But Control, often cataloged as a comedic thriller, is not limited to tension and chaos. Roughly 100% of the film takes place underground, and the Budapest Metro is so evocative as a location (or, really, a series of locations) that the film is given a dystopian, otherworldly atmosphere, becoming an almost allegorical setting. It’s a society that seems to exist independently of the world above it, and if the world were to be wiped out by a nuclear holocaust, Control claims that the trains would always manage to run on time.

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Antal’s film sits somehow at the intersection of Italian neorealism and German expressionism: it deals with the plight of the worker, while seeming to venture deep into the dark night of his soul. The lighting becomes increasingly surreal as the drama continues and the story develops, becomes more ambiguous and fantastical. Tonally speaking, the film is cooler than ice, with an electronic, steampunky soundtrack and neo-noir accents. It was made four years after The matrixbut it almost resembles its aesthetic precursor.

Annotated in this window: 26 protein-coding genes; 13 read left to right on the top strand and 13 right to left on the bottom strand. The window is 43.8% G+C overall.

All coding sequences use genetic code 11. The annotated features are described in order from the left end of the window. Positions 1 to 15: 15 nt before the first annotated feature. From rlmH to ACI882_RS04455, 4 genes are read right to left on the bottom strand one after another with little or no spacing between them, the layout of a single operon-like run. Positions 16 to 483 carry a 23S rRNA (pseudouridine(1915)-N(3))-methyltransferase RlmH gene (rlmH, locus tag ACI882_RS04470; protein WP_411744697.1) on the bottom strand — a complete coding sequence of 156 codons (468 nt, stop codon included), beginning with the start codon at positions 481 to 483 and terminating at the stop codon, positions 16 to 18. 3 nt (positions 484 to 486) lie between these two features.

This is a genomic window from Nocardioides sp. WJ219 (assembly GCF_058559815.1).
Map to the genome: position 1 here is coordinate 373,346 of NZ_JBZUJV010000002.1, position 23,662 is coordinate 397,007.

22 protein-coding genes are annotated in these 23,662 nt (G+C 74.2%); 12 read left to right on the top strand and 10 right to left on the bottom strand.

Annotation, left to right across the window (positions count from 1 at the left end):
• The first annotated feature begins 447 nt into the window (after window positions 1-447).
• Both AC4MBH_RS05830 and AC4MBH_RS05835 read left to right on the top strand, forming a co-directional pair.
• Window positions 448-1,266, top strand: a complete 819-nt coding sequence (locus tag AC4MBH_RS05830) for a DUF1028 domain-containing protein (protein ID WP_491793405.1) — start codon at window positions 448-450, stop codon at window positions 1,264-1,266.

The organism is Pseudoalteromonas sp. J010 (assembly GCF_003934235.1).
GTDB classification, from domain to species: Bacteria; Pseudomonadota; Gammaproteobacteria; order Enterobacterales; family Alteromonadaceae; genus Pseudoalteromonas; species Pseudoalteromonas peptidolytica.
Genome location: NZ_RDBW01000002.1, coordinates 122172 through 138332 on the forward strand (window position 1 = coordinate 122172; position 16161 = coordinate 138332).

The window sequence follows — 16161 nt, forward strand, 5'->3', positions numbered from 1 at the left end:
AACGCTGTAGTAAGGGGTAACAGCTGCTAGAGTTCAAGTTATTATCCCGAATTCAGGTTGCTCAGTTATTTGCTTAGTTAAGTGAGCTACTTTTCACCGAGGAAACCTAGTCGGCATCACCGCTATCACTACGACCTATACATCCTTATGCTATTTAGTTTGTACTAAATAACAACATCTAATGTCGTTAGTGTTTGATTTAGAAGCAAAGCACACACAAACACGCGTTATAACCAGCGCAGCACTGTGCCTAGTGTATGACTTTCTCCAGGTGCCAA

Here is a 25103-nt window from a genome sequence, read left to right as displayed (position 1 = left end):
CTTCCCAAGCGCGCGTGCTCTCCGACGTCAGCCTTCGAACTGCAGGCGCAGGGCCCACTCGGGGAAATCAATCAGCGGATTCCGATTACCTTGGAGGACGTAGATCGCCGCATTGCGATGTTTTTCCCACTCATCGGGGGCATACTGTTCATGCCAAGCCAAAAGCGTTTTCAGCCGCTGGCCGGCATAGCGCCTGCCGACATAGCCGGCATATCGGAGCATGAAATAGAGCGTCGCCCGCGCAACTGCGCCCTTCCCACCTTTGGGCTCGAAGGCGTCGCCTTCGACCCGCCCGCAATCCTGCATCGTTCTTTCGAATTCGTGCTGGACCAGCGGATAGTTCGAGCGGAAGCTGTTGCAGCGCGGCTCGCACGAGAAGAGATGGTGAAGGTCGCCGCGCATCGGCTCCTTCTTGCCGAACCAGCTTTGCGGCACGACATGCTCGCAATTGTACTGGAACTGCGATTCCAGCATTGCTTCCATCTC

The Kontroll Killer and Characters

The central dramatic issue involves a series of train-related deaths plaguing the subway. Are these just suicides? Or are they performed by an anonymous masked figure – a Grim Reaper in a leather jacket? The protagonist Bulcsú spends his day doing the job to the best of his abilities, but sometimes catches a glimpse of this mysterious person, or maybe it’s just an old drummer who escaped last time. When Bulscú decides to take revenge or express his power, he and his gang give chase, and the film becomes like a Hungarian Trainspotting – maniacal, violent and bitterly funny.